Critics claim PARCC wastes time, resources

After Gov. Christie Christie and Commissioner of Education David Hespe held a press conference to discuss this year’s PARCC (Partnership for the Assessment of Readiness for College and Careers) test scores, the state’s largest teachers’ union called the expensive standardized tests, which are administered by a private, for profit company, a waste of time and resources.

“This is the second year that the PARCC assessment has been administered in New Jersey and with this second year of testing we can now begin to see more accurate trends and results,” said the Republican Governor. “I’m pleased to report that the preliminary results for the 2015-16 school year show positive gains in math and English language arts.”

Despite that apparent improvement in test scores, the PARCC itself remains deeply flawed, overly time consuming and a financial burden on many schools districts, according to Wendell Steinhauer, president of the New Jersey Education Association, in response to the Governor’s press conference.

“We don’t need a costly, controversial high-stakes test to tell us what we already know. New Jersey’s schools perform at a very high level, and students living in poverty have greater challenges than their wealthier peers,” said Steinhauer. “The State Board of Education’s plan to adopt PARCC as a graduation requirement at its Aug. 3 meeting—making New Jersey one of only two states to do so—will disproportionally harm students with disabilities and students living in poverty.”

“PARCC should not be used as a graduation requirement,” said Steinhauer. “PARCC will prove only to waste time and resources for students and schools as they near graduation. Instead of investing huge amounts of time and money in a test that doesn’t tell us anything new, the state should direct all of that effort and investment toward helping the students who need it most.”

“New Jersey Education Association President Wendell Steinhauer hit the nail on the head, calling PARCC tests a waste,” said Lisa McCormick. “Americans should not be forced to spend inordinate sums of money on an arbitrarily priced exam when we have the ability to develop more accurate measures of success within the public domain.”

“More importantly, the PARCC tests have flaws beyond their costs, because testing cannot identify what is wrong with our most persistent failing schools,” said McCormick. “We need to take better care of children who suffer depressed economic conditions, violence and poison water supplies or they will be doomed to miss out on education and all that it can do for them. These children are easy for some people to ignore, but they will grow up whether we invest in making them productive members of society or not.”

“Common sense and compassion align on this,” said McCormick. “These children are our future, so we owe them a much better life and we will suffer in old age if we fail to make that happen.”

“Problems with PARCC have become public nationwide,” said McCormick. “Since the beginning of this unproven testing program two years ago, Alabama, Arizona, Arkansas, Colorado, Delaware, Florida, Georgia, Indiana, Kentucky Massachusetts, Mississippi, North Dakota, Ohio, Oklahoma, Pennsylvania and Tennessee have dropped their participation. New Jersey is among only a handful of states still participating.”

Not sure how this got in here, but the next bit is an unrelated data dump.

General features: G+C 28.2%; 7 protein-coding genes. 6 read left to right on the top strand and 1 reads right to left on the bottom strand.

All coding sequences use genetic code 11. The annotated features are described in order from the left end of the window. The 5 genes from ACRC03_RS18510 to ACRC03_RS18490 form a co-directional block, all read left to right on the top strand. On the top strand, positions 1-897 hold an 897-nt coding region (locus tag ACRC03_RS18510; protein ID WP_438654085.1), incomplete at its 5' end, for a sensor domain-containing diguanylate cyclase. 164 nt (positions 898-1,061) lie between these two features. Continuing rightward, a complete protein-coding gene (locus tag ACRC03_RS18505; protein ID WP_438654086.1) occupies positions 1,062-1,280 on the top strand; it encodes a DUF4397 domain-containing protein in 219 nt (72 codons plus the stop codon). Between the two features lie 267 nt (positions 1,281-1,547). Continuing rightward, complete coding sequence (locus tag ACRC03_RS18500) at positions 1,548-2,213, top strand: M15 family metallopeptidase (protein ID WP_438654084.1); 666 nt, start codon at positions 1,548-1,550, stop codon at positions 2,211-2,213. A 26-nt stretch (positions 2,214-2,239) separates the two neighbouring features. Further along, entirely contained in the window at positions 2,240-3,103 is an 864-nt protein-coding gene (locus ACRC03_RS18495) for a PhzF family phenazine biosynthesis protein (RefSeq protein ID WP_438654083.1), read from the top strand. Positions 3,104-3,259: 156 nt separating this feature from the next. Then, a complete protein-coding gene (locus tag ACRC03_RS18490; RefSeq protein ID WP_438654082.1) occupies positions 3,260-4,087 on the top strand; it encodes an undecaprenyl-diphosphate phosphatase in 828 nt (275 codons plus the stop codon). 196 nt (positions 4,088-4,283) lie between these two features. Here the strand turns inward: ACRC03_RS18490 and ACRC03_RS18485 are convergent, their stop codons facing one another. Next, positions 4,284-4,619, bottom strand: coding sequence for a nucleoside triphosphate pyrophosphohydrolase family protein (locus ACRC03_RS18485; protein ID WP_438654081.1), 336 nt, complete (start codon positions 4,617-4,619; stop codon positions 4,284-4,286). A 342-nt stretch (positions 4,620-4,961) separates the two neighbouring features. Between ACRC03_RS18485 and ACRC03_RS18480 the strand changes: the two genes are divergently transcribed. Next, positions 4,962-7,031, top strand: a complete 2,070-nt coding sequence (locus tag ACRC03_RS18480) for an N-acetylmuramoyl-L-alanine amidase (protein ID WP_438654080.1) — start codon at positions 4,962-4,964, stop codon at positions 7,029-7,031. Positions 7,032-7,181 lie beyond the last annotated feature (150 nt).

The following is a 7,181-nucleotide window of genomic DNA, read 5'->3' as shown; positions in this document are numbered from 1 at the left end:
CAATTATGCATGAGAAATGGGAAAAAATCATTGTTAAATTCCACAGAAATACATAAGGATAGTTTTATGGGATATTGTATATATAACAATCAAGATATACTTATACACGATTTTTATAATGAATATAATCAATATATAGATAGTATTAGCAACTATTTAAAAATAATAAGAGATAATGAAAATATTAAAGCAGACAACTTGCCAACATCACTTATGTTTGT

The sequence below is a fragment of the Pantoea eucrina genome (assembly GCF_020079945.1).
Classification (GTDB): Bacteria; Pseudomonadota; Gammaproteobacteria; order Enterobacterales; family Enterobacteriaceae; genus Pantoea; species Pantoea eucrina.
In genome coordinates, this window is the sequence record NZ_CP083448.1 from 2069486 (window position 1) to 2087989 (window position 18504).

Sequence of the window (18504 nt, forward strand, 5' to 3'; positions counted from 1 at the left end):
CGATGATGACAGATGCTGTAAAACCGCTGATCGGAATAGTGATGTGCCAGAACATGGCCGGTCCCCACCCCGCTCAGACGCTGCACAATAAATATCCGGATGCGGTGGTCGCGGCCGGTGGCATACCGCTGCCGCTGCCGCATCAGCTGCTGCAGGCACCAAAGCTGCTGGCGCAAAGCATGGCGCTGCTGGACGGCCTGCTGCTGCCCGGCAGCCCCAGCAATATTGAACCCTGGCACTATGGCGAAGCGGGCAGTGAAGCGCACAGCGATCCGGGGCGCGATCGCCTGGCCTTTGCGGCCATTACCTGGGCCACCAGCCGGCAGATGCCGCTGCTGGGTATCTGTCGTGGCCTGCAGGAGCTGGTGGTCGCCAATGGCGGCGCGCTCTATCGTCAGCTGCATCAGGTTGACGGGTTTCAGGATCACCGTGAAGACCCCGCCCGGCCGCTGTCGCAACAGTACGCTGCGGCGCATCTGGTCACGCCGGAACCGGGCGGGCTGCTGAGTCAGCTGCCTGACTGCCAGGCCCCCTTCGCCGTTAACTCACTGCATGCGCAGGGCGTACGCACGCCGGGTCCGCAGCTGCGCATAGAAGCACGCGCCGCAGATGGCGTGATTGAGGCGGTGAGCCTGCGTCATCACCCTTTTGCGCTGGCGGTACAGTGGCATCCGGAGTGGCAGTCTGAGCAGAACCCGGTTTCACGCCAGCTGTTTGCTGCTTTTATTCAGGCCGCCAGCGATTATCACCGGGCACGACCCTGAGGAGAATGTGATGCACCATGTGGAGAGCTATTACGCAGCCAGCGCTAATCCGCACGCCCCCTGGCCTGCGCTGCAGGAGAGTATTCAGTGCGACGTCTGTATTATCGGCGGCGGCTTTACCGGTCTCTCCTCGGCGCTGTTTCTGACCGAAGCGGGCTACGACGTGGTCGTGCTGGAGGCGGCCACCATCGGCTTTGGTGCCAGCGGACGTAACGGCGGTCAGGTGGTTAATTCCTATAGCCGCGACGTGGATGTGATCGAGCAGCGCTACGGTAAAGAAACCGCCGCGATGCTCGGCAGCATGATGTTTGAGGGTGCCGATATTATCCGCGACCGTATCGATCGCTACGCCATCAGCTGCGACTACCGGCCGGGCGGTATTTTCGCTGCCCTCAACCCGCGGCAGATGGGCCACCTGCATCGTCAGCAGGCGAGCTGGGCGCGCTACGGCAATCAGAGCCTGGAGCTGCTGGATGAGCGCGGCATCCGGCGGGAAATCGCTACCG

“I know that the members of the Department of Education who have taken a lot of heat about PARCC stood up. They did their homework,” said Christie.”They gave me the best information I could give to transmit to the public, but most importantly they worked with the educational community, teachers and principals and parents in this state to give them confidence in PARCC.”

Dr. Thomas Kerins, the former head of testing for the Illinois State Board o f Education, said his state has taken a good first step with the replacement of the PARCC test at high school with the new SAT test.

“President Barack Obama’s new Testing Action Plan calls for a reexamination of the way tests are used in schools,” explained Kerins. “The president said students ‘should only take tests that are worth taking — tests that are high quality, aimed at good instruction, and make sure everyone is on track, testing shouldn’t take up too much classroom time, and the assessments should be one tool in a more complete toolbox to help schools get an indication of student progress and school and school improvement.”

Stan Karp, director of the Secondary Reform Project of the Newark-based Education Law Center, called on lawmakers to take some action to pressure the DOE to allow this year’s senior class to graduate without having to pass a standardized test.

Karp called the department’s decision to make passing PARCC a graduation requirement both “illegal and unfair.”

The British company Pearson, which makes about 60 percent of its profits in the U.S., is its outsized influence over state and federal lawmakers on education policy. Critics claim Pearson’s wealth — it made about $6 billion in revenue last year — too often goes unmatched.

Pearson’s lobbying, sales and marketing influence has been well documented — especially in a 2015 Politico investigation that found: “Pearson has aggressive lobbyists, top-notch marketing and a highly skilled sales team. Until the New York attorney general cracked down in late 2013, Pearson’s charitable foundation made a practice of treating school officials from across the nation to trips abroad, to conferences where the only education company represented was Pearson.”


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